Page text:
Yitzchak Rivkind was the son of a well-pedigreed family rooted in Lithuania (the Gaon Rabbi Hayim Heller was his uncle). In his parental home, a home of Torah, he absorbed the love of Torah and its studiers, and a deep connection to the holiness of the nation.

His grandfather, Rabbi Sender Diskin, one of the great wealthy people of Łódź, set up a Yeshiva with his own money, which he conducted in the Lithuanian style.

This grandfather made aliya to the Land. He intended to establish a weaving enterprise, similar to the enterprises that he set up in Łódź. However this did not succeed. On the other hand, his brother, Rabbi Mordechai Diskin succeeded in setting up roots in the Land. He was one of the founders of Petach Tikva, and he also authored booklets on the love of Zion and the settlement of the Land.

Rivkind acquired the love of Zion from his grandfather. He became an active member of Chovevei Zion when he studied in the Yeshiva of Volozhin during the period of Rabbi Rafael Shapira. During that period, vibrant nationalist youth gathered in the Yeshiva, who dreamed and prepared for aliya to the Land of Israel.

Rivkind began to dedicate himself to Zionist activity at a young age. He was one of the heads of those who made efforts for political Zionism. He visited many cities and towns, appealing for aliya to the Land of Israel. His teacher and rabbi regarding Zionist publicity was the well-known Zionist preacher, Rabbi Yitzchak Nisenbaum.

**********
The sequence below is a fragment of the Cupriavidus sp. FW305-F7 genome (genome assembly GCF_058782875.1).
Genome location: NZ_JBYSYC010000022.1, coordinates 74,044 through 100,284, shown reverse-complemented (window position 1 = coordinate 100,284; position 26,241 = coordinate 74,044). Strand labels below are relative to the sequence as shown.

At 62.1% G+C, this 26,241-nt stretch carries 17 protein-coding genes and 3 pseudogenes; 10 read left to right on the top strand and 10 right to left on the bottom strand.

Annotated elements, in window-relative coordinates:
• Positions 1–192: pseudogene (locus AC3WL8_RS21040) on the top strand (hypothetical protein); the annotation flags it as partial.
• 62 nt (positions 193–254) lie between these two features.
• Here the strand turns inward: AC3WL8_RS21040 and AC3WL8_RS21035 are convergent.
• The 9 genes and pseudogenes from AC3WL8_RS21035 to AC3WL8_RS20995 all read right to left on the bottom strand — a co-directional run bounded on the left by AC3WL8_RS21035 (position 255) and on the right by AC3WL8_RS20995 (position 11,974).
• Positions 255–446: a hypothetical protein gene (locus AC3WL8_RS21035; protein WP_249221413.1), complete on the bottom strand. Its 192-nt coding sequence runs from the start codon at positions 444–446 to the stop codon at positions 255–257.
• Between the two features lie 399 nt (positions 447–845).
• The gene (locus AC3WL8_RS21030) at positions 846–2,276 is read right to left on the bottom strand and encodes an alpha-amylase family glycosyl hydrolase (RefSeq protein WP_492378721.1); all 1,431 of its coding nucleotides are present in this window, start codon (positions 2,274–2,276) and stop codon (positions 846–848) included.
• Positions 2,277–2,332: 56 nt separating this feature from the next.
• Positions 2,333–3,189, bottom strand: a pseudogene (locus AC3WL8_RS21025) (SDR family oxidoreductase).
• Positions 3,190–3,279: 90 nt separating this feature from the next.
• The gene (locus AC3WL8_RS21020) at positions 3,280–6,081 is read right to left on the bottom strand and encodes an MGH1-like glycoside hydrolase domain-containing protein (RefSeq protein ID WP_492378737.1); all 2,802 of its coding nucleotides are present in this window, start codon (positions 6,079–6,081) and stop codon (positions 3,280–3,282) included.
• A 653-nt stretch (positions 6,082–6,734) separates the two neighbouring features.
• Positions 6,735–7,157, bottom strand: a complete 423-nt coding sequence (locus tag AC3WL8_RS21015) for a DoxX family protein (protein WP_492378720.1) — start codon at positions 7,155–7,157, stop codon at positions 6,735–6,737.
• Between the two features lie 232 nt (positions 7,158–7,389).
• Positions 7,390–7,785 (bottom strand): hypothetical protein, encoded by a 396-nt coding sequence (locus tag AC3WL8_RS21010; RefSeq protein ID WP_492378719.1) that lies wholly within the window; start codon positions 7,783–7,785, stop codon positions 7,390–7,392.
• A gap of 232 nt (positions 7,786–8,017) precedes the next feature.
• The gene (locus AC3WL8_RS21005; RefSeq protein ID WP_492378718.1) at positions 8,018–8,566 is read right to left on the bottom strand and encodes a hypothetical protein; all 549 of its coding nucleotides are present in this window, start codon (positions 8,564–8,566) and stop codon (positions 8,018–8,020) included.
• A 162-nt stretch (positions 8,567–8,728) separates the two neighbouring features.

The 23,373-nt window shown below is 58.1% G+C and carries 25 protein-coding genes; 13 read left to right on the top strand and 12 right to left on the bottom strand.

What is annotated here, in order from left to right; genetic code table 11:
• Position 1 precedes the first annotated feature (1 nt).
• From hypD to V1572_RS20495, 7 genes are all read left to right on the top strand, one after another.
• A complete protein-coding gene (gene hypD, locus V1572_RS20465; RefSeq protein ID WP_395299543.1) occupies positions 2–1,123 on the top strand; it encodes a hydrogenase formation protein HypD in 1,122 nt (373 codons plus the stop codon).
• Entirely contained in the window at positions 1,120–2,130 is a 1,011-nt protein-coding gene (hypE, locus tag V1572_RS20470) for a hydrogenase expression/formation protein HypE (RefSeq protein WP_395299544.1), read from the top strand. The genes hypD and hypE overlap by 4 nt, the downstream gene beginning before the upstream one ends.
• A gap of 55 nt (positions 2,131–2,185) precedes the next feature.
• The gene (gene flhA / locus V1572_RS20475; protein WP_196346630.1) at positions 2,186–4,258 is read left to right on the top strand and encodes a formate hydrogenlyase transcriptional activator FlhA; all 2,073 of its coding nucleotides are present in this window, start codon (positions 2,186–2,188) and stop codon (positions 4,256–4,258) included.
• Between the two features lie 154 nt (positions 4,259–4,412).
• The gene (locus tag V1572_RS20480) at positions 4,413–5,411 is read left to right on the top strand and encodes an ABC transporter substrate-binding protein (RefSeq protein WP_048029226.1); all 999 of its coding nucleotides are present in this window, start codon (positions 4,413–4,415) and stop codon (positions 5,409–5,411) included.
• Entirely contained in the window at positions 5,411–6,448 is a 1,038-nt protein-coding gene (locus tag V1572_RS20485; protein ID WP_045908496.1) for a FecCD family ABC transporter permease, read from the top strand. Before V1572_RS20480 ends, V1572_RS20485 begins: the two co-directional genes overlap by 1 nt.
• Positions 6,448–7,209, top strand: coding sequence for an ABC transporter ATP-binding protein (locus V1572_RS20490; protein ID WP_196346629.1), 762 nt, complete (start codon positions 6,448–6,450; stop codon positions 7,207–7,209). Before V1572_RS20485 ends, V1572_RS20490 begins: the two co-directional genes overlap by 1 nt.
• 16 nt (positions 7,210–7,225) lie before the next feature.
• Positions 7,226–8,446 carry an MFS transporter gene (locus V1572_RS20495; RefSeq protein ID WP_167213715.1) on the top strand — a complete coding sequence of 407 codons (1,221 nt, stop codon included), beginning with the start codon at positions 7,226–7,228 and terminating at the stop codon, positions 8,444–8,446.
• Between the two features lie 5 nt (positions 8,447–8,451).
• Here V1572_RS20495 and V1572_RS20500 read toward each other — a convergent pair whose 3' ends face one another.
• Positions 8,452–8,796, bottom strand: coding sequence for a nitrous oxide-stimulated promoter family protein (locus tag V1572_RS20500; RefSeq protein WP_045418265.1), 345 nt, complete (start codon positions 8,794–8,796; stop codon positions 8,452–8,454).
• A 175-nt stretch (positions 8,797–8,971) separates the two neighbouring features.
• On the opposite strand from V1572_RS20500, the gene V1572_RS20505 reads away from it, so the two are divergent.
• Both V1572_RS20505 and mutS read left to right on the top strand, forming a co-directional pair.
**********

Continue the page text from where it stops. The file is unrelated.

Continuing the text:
In the year 5677 (1917), Rivkind participated in the founding of the Young Mizrachi organization of Łódź. The founders aspired toward a large movement. Indeed, Young Mizrachi became a wide-branched organization, from which Hapoel Hamizrachi later developed.

During that year, Rivkind was a delegate to the Mizrachi convention in Poland. Where he was elected to the leadership. Rivkind conducted publicity for Mizrachi in writing as well. He participated in the Hamizrachi weekly, of which he was also one of the founders. He published two booklets regarding national publicity: “The Netzi'v and his relation to the Land of Israel,” and “The Mizrachi and its Outlook.” He was sent by Mizrachi as a publicist to Vilna. Once, an Orthodox opponent of Mizrachi complained and asked him, “What is your purpose? To add another ‘booklet of Mishna' to those that already exist?” Rivkind responded, “Indeed, we are another ‘booklet of Mishna.’ However what is the difference between us and you? We study the order of Zeraim, whereas you study the order of Nezikin.”[1*]

Rivkind was invited by Rabbi Meir Berlin (Bar-Ilan) to come to the United States to set up the Mizrachi movement there. He came in the year 5680 (1920). However, he left his communal work after some time, especially after he was accepted to work in the library of the Shechter Theological Seminary[2*] in New York in the year 5683 (1921). Rivkind became involved in the bibliographic profession in that library, and was one of the great bibliographers of our generation.

During the period when Rivkind left his communal work and immersed himself completely in the world of the book, a strong longing for his “spiritual birthplace” of Volozhin was aroused in him. He began to gather material to write the history of the Ets Hayim Yeshiva of Volozhin. Until his great effort came to fruition, he published several

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articles about the Yeshiva in Reshimot, Hadoar, Sefer Turov, and other forums. His material was of great value to anyone researching the history of the Yeshiva.